A Scranton man has been arrested for allegedly having sex with and impregnating a 15-year-old girl. In a criminal complaint, Joshua Rivera, 20, of 1706 Stafford Ave., acknowledged that he impregnated the girl and "would not deny his child," according to Scranton police. Mr. Rivera, who was arrested on Wednesday, has posted $25,000 unsecured bail, according to court documents. He is charged with statutory sexual assault and corruption of minors.
Recalling his family roots in Northeast Pennsylvania about two years ago, Jared Ruddy decided he would move from Littlestown to Scranton and spread the word of God with the help of friends. Mr. Ruddy's desire to spread the Gospel in what he believes is an "eclectic" and "rising" city will come to fruition with a service Sunday morning at their newly started house of worship, City Lights Church.
The Nay Aug Gorge is a National Natural Landmark, but it also is gaining online notoriety as a swimming hole. Posted are videos of people jumping off cliffs at the gorge, splashing into water, sometimes to a sound track and cheers. Articles posted on websites list the gorge as one of the best swimming holes in the region but fail to mention that the activity is illegal and can be dangerous. One website boasts the gorge as an honorable mention in the "Coal Region Top 10" swimming holes and pools.
Muck Rack makes it simple to find people, tweets, or articles that mention any name, keyword, company, hashtag etc. We've compiled this guide to help you make the most of your search.
Selecting a term
Start searching tweets, articles from media outlets, articles mentioned in tweets, journalists'
names, titles and bios with some suggested searches:
Companies or Topics (e.g. iPhone, Microsoft)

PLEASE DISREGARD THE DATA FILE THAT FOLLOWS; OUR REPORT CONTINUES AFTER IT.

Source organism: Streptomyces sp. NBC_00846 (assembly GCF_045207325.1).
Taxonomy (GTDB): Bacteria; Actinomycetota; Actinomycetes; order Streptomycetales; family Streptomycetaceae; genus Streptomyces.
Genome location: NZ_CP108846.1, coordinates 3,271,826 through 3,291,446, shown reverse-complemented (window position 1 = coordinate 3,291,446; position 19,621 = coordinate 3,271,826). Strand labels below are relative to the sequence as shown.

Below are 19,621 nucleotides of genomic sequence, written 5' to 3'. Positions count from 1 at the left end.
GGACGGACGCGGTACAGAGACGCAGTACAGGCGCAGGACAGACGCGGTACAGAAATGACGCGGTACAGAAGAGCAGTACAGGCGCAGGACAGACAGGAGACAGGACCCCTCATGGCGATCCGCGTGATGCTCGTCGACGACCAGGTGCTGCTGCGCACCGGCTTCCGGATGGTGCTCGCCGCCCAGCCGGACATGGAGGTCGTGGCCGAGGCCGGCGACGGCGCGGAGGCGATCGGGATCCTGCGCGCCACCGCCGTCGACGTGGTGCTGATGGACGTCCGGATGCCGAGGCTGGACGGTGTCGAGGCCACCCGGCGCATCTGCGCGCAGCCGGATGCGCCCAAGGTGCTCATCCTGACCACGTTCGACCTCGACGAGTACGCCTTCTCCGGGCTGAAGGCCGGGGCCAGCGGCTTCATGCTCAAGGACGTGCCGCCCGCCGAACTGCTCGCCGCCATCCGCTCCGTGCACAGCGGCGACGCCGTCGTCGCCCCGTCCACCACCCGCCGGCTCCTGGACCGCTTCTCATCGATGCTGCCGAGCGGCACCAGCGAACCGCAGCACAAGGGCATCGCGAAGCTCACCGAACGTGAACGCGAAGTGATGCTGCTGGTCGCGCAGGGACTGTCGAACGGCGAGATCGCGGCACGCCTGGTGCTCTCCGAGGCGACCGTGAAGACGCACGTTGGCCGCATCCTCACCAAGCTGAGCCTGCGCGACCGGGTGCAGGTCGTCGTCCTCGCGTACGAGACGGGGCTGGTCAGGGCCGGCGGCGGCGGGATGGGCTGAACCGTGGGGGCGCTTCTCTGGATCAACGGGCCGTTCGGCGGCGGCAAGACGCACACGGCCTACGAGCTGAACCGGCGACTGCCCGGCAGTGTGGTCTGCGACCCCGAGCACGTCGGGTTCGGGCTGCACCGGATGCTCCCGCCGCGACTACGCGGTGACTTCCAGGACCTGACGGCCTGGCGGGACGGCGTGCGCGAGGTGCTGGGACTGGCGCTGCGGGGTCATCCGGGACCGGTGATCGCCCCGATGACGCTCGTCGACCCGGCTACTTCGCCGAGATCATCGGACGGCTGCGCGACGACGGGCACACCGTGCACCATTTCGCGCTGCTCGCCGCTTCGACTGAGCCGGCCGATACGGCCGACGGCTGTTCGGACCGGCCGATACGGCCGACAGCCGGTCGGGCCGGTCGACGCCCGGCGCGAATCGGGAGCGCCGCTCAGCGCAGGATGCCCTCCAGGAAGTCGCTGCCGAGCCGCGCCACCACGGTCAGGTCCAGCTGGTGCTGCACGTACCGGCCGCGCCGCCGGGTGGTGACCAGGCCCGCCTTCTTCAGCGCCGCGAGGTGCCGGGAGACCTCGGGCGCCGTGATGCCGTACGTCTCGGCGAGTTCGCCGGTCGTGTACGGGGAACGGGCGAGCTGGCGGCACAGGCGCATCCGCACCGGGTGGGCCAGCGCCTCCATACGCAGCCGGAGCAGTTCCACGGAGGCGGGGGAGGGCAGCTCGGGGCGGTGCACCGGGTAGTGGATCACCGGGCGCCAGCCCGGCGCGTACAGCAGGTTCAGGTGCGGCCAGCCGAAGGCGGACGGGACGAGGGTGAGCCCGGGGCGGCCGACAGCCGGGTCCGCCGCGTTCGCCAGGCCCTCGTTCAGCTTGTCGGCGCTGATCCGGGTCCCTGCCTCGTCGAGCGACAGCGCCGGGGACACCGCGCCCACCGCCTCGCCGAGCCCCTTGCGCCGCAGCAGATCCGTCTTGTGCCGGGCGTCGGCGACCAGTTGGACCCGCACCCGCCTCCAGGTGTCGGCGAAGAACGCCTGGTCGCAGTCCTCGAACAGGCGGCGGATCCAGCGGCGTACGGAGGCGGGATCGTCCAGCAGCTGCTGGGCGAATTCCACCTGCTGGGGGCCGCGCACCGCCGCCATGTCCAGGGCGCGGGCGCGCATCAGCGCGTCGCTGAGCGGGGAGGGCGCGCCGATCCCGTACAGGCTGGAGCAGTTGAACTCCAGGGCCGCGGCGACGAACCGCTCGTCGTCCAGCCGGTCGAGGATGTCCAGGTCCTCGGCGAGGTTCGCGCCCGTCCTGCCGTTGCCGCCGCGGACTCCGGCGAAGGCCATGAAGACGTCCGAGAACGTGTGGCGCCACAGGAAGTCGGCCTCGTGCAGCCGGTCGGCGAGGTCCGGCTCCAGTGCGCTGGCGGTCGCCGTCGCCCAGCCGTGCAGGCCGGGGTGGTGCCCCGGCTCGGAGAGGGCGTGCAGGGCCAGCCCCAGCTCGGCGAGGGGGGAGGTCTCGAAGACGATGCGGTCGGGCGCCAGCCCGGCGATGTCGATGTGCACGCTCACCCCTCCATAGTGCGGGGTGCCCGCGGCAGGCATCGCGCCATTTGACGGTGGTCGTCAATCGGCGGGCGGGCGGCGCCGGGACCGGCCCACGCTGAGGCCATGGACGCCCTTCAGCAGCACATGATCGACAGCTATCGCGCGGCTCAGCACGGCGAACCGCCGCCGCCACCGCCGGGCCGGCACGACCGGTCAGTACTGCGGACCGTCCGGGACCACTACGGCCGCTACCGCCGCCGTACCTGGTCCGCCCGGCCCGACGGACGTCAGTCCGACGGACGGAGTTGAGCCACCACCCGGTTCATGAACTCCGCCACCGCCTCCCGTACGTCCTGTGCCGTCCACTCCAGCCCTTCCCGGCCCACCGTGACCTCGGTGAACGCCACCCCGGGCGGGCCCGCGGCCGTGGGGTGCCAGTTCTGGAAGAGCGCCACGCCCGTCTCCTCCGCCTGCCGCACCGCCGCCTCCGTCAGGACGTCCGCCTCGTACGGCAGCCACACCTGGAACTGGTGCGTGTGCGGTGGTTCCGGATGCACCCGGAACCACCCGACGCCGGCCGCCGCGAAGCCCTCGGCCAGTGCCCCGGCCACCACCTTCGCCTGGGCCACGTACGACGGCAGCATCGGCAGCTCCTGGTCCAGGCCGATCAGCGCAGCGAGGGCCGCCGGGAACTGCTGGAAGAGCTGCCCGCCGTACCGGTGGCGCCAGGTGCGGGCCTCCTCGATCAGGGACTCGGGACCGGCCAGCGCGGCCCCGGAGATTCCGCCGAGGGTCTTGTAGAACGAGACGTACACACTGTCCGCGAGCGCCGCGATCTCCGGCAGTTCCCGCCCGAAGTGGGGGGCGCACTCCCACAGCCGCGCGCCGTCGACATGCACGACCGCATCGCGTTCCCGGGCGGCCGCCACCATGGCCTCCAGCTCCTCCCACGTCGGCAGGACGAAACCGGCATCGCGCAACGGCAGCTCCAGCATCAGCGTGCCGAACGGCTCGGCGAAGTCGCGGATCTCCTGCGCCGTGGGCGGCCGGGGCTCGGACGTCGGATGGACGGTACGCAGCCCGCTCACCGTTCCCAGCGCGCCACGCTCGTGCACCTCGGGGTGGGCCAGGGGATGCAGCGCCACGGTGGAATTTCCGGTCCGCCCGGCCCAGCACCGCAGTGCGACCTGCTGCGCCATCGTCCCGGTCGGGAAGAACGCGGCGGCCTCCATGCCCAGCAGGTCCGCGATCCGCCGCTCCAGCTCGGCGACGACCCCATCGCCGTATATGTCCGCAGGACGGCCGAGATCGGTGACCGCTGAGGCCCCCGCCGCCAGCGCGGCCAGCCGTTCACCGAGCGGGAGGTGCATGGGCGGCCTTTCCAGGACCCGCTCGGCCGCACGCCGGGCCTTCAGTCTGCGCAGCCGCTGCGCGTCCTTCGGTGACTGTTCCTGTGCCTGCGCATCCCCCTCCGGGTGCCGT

Phrases (e.g. "cloud computing") — use quotes to keep the terms together
Twitter handles (e.g. @username) — returns those who have mentioned or replied to
Names (e.g. "David Pogue")
Hashtags (e.g. #sxsw, #london2012)
Bio details (e.g. vegan, Olympics, father)
Muck Rack's Advanced Search allows for many boolean operators.
Find results that mention multiple specified terms, use AND or
+. For example, ensure each result contains both Elon Musk and Mark Zuckerberg by
searching Obama AND Romney or Obama + Romney.
Use the operators OR or , to broaden your search when you'd like either of
multiple terms to appear in results. (This is the default behavior of our search when no operators
are used.) For example, search for democrat OR republican to find results that refer to
Democrats and/or Republicans.
Use NOT or - to subtract results from your search. For
example, searching Disney will yield results about the Walt Disney Company as well as Walt Disney
World Resort. To exclude mentions of Disney World, search for Disney -World or Disney
When using one of these operators with a phrase, enclose it in quotation marks. For example, you can
find results about smartphones excluding Apple's iPhone 4S by searching smartphone -"iPhone
Exact case matching or punctuation
If you're searching for a brand name or keyword that relies on specific punctuation marks or capitalization, you can
find results that match your exact query by adding matchcase: before the keyword you're searching for, like matchcase:E*TRADE .
Use parentheses to separate multiple
boolean phrases. For example, to find journalists talking about having fun in Disney World or
Disneyland, search for ("disney world" OR disneyland) AND fun.
An asterisk can be used to search for any variation of a root word truncated by the asterisk. For example, searching for admin* will return results for administrator, administration, administer, administered, etc.
A near operator is an AND operator where you can control the distance between the words. You can vary the distance the near operation uses by adding a forward slash and number (between 0-99) such as strawberries NEAR/10 "whipped cream", which means the strawberries must exist within 10 words of "whipped cream".